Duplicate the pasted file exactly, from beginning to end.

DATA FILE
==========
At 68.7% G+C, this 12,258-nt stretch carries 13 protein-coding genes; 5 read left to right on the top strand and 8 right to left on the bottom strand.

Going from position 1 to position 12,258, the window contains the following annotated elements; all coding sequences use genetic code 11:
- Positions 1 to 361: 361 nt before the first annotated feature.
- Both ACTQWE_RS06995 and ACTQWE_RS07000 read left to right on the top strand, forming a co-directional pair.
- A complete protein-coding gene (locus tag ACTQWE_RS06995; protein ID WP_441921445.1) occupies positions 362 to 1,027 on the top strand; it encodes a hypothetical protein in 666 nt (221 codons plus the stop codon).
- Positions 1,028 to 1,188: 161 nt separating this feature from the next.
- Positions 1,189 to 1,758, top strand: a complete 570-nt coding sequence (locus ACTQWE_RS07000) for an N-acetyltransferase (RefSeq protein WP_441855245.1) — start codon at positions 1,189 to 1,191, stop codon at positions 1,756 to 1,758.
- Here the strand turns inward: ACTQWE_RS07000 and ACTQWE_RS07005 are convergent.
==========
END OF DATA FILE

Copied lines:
At 68.7% G+C, this 12,258-nt stretch carries 13 protein-coding genes; 5 read left to right on the top strand and 8 right to left on the bottom strand.

Going from position 1 to position 12,258, the window contains the following annotated elements; all coding sequences use genetic code 11:
- Positions 1 to 361: 361 nt before the first annotated feature.
- Both ACTQWE_RS06995 and ACTQWE_RS07000 read left to right on the top strand, forming a co-directional pair.
- A complete protein-coding gene (locus tag ACTQWE_RS06995; protein ID WP_441921445.1) occupies positions 362 to 1,027 on the top strand; it encodes a hypothetical protein in 666 nt (221 codons plus the stop codon).
- Positions 1,028 to 1,188: 161 nt separating this feature from the next.
- Positions 1,189 to 1,758, top strand: a complete 570-nt coding sequence (locus ACTQWE_RS07000) for an N-acetyltransferase (RefSeq protein WP_441855245.1) — start codon at positions 1,189 to 1,191, stop codon at positions 1,756 to 1,758.
- Here the strand turns inward: ACTQWE_RS07000 and ACTQWE_RS07005 are convergent.